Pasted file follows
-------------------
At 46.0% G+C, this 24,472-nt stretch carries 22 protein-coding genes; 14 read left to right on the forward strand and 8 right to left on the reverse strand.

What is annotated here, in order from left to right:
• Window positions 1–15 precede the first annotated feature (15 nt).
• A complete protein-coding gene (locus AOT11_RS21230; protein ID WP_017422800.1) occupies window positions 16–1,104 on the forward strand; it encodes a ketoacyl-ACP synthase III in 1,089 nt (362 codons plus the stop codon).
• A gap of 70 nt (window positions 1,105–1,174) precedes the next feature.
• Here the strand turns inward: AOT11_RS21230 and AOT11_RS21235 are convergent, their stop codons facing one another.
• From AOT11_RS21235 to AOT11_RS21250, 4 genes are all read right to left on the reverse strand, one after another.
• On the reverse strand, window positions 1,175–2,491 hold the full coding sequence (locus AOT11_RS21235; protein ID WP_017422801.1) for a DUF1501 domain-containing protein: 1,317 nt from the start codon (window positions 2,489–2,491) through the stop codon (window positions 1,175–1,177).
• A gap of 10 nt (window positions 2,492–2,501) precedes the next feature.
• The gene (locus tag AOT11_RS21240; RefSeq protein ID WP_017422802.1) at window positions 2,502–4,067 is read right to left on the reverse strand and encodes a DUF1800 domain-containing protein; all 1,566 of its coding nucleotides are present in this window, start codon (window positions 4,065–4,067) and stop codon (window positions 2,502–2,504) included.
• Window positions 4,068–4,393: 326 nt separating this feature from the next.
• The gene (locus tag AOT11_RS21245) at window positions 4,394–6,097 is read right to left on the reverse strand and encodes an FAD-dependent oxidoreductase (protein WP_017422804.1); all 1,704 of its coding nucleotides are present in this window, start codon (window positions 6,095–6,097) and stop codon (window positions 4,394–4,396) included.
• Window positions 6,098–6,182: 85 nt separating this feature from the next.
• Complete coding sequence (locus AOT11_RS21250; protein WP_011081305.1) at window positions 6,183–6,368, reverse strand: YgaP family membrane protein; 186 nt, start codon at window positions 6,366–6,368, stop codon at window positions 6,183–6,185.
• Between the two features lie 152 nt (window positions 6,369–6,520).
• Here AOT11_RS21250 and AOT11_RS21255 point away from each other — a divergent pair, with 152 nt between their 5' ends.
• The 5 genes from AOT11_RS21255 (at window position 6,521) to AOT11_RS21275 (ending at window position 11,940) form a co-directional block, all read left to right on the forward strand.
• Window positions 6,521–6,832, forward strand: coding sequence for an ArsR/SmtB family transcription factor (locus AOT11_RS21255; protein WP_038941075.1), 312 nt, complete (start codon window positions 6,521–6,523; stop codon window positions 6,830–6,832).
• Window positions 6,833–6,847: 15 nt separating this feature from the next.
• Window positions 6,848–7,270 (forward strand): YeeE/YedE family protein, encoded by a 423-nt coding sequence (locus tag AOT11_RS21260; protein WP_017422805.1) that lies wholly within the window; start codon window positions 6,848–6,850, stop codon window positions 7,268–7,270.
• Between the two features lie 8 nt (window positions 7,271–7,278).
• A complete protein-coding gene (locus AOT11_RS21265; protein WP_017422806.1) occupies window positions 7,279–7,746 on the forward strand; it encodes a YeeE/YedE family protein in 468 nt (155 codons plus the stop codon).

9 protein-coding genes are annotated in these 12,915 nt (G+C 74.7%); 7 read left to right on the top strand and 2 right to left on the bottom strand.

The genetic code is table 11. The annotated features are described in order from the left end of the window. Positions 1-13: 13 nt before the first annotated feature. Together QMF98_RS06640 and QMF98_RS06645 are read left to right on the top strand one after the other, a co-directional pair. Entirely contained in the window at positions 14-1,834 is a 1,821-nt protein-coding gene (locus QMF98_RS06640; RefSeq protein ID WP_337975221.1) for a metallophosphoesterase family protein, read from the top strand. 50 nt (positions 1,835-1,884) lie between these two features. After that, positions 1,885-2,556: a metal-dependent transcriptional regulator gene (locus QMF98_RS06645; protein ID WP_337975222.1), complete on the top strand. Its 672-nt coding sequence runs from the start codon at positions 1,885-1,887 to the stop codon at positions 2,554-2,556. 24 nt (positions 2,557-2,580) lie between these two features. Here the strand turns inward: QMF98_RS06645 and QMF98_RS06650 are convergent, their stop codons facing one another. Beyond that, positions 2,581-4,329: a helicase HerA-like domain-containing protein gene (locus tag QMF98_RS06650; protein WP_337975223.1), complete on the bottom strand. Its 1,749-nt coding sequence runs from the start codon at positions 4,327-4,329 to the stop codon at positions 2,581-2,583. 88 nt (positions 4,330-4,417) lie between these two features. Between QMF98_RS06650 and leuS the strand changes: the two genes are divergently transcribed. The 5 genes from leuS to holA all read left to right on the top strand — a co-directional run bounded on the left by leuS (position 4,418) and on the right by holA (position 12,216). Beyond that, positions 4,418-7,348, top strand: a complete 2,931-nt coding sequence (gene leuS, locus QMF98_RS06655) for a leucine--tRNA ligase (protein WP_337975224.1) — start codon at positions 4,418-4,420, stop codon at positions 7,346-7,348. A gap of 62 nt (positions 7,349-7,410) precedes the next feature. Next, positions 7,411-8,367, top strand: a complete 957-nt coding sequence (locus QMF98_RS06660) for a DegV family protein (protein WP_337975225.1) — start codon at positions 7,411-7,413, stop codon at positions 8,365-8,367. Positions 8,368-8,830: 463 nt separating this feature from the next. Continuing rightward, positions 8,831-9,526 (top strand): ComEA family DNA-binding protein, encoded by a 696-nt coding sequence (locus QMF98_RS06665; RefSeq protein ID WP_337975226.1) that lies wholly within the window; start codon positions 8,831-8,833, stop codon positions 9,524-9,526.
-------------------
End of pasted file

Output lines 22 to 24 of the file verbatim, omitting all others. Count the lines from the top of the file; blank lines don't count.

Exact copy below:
• A complete protein-coding gene (locus AOT11_RS21265; protein WP_017422806.1) occupies window positions 7,279–7,746 on the forward strand; it encodes a YeeE/YedE family protein in 468 nt (155 codons plus the stop codon).

9 protein-coding genes are annotated in these 12,915 nt (G+C 74.7%); 7 read left to right on the top strand and 2 right to left on the bottom strand.

The genetic code is table 11. The annotated features are described in order from the left end of the window. Positions 1-13: 13 nt before the first annotated feature. Together QMF98_RS06640 and QMF98_RS06645 are read left to right on the top strand one after the other, a co-directional pair. Entirely contained in the window at positions 14-1,834 is a 1,821-nt protein-coding gene (locus QMF98_RS06640; RefSeq protein ID WP_337975221.1) for a metallophosphoesterase family protein, read from the top strand. 50 nt (positions 1,835-1,884) lie between these two features. After that, positions 1,885-2,556: a metal-dependent transcriptional regulator gene (locus QMF98_RS06645; protein ID WP_337975222.1), complete on the top strand. Its 672-nt coding sequence runs from the start codon at positions 1,885-1,887 to the stop codon at positions 2,554-2,556. 24 nt (positions 2,557-2,580) lie between these two features. Here the strand turns inward: QMF98_RS06645 and QMF98_RS06650 are convergent, their stop codons facing one another. Beyond that, positions 2,581-4,329: a helicase HerA-like domain-containing protein gene (locus tag QMF98_RS06650; protein WP_337975223.1), complete on the bottom strand. Its 1,749-nt coding sequence runs from the start codon at positions 4,327-4,329 to the stop codon at positions 2,581-2,583. 88 nt (positions 4,330-4,417) lie between these two features. Between QMF98_RS06650 and leuS the strand changes: the two genes are divergently transcribed. The 5 genes from leuS to holA all read left to right on the top strand — a co-directional run bounded on the left by leuS (position 4,418) and on the right by holA (position 12,216). Beyond that, positions 4,418-7,348, top strand: a complete 2,931-nt coding sequence (gene leuS, locus QMF98_RS06655) for a leucine--tRNA ligase (protein WP_337975224.1) — start codon at positions 4,418-4,420, stop codon at positions 7,346-7,348. A gap of 62 nt (positions 7,349-7,410) precedes the next feature. Next, positions 7,411-8,367, top strand: a complete 957-nt coding sequence (locus QMF98_RS06660) for a DegV family protein (protein WP_337975225.1) — start codon at positions 7,411-7,413, stop codon at positions 8,365-8,367. Positions 8,368-8,830: 463 nt separating this feature from the next. Continuing rightward, positions 8,831-9,526 (top strand): ComEA family DNA-binding protein, encoded by a 696-nt coding sequence (locus QMF98_RS06665; RefSeq protein ID WP_337975226.1) that lies wholly within the window; start codon positions 8,831-8,833, stop codon positions 9,524-9,526.